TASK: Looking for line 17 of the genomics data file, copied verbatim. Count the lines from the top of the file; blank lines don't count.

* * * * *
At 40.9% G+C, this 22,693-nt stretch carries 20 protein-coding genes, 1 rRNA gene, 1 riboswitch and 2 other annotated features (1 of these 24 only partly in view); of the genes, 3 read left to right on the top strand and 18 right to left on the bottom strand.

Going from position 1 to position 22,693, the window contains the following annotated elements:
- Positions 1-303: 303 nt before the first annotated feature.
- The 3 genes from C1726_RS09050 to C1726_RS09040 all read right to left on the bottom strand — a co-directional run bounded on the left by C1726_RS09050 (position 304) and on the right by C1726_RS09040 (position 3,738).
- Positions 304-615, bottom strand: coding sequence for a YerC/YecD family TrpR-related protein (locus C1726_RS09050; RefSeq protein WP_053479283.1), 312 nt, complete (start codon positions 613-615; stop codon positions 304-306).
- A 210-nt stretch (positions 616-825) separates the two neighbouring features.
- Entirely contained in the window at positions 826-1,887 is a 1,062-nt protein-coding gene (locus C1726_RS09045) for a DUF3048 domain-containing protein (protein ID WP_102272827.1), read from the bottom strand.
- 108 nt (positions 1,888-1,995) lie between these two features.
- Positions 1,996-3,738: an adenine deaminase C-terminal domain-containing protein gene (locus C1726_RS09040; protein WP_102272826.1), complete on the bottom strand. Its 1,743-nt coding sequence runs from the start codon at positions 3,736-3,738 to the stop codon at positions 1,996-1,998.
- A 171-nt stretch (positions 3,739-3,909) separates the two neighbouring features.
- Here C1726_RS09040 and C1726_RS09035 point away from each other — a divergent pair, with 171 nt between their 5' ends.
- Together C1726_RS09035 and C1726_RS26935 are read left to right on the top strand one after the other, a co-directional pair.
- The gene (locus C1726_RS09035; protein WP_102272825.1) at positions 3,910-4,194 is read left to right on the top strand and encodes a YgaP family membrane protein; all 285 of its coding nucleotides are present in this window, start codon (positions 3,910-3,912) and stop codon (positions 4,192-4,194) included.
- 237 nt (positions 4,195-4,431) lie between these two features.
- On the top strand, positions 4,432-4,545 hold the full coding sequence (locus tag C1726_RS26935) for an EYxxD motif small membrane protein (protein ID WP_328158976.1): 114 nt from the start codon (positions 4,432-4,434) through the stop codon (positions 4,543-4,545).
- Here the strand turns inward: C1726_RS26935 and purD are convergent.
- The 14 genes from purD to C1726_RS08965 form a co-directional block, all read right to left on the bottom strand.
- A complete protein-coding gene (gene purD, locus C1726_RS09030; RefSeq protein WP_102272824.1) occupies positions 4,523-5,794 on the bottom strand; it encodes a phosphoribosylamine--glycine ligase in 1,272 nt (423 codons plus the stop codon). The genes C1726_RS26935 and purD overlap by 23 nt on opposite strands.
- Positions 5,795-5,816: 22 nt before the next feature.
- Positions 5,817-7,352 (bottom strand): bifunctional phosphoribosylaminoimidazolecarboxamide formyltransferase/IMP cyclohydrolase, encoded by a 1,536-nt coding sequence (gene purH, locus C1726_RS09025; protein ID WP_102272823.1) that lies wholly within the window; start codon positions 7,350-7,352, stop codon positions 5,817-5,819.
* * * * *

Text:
- The 14 genes from purD to C1726_RS08965 form a co-directional block, all read right to left on the bottom strand.